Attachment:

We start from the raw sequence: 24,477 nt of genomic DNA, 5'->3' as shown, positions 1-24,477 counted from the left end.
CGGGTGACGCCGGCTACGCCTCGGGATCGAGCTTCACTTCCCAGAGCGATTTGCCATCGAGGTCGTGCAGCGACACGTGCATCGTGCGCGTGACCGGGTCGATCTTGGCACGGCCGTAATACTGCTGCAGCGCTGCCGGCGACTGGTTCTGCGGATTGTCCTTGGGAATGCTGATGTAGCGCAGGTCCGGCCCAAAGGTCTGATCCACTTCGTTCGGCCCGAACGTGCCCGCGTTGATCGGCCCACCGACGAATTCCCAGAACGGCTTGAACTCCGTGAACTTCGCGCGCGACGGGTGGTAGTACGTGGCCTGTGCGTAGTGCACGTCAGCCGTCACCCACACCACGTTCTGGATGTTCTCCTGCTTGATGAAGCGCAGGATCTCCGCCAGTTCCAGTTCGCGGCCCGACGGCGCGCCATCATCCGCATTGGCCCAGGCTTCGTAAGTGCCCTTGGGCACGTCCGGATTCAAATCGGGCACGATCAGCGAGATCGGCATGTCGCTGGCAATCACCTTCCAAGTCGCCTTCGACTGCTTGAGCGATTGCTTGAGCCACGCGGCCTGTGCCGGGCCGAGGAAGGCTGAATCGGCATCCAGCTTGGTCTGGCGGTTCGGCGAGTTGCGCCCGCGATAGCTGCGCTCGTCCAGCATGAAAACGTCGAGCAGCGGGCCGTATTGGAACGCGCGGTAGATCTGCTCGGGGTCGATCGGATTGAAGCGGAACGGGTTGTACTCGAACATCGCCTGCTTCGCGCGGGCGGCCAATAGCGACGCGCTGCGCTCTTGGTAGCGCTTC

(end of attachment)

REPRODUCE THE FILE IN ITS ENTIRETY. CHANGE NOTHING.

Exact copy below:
We start from the raw sequence: 24,477 nt of genomic DNA, 5'->3' as shown, positions 1-24,477 counted from the left end.
CGGGTGACGCCGGCTACGCCTCGGGATCGAGCTTCACTTCCCAGAGCGATTTGCCATCGAGGTCGTGCAGCGACACGTGCATCGTGCGCGTGACCGGGTCGATCTTGGCACGGCCGTAATACTGCTGCAGCGCTGCCGGCGACTGGTTCTGCGGATTGTCCTTGGGAATGCTGATGTAGCGCAGGTCCGGCCCAAAGGTCTGATCCACTTCGTTCGGCCCGAACGTGCCCGCGTTGATCGGCCCACCGACGAATTCCCAGAACGGCTTGAACTCCGTGAACTTCGCGCGCGACGGGTGGTAGTACGTGGCCTGTGCGTAGTGCACGTCAGCCGTCACCCACACCACGTTCTGGATGTTCTCCTGCTTGATGAAGCGCAGGATCTCCGCCAGTTCCAGTTCGCGGCCCGACGGCGCGCCATCATCCGCATTGGCCCAGGCTTCGTAAGTGCCCTTGGGCACGTCCGGATTCAAATCGGGCACGATCAGCGAGATCGGCATGTCGCTGGCAATCACCTTCCAAGTCGCCTTCGACTGCTTGAGCGATTGCTTGAGCCACGCGGCCTGTGCCGGGCCGAGGAAGGCTGAATCGGCATCCAGCTTGGTCTGGCGGTTCGGCGAGTTGCGCCCGCGATAGCTGCGCTCGTCCAGCATGAAAACGTCGAGCAGCGGGCCGTATTGGAACGCGCGGTAGATCTGCTCGGGGTCGATCGGATTGAAGCGGAACGGGTTGTACTCGAACATCGCCTGCTTCGCGCGGGCGGCCAATAGCGACGCGCTGCGCTCTTGGTAGCGCTTC